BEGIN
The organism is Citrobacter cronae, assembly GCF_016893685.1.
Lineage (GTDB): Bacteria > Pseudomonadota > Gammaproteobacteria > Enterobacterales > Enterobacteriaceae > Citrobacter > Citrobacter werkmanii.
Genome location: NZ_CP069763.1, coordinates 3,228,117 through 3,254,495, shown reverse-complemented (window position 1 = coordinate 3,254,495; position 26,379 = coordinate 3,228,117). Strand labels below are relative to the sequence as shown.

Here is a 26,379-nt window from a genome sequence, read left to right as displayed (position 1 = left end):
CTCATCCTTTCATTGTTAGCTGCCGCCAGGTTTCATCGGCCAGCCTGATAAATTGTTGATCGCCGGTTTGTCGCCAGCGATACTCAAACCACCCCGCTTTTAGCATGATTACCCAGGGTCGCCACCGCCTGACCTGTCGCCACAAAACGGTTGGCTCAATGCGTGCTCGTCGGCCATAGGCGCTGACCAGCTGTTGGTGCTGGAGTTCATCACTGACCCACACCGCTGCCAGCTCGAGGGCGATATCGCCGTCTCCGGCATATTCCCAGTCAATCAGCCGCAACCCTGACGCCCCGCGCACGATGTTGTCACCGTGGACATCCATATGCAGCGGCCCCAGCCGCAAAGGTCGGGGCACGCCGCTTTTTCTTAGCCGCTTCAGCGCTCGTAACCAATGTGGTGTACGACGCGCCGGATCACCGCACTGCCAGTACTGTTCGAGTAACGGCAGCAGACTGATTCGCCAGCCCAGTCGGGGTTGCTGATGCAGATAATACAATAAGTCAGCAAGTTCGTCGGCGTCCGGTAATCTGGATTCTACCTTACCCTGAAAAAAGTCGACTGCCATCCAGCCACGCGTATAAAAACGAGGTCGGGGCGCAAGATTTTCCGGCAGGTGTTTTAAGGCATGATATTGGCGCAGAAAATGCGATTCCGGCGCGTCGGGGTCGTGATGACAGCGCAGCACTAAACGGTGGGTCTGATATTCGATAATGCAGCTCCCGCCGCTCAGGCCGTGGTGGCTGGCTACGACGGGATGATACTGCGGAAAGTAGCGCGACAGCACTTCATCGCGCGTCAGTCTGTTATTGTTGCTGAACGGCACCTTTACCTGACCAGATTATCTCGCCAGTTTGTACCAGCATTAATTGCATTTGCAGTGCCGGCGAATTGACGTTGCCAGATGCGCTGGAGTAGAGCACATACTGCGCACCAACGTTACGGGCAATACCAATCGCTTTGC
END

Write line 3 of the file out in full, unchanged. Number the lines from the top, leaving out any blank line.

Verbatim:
Genome location: NZ_CP069763.1, coordinates 3,228,117 through 3,254,495, shown reverse-complemented (window position 1 = coordinate 3,254,495; position 26,379 = coordinate 3,228,117). Strand labels below are relative to the sequence as shown.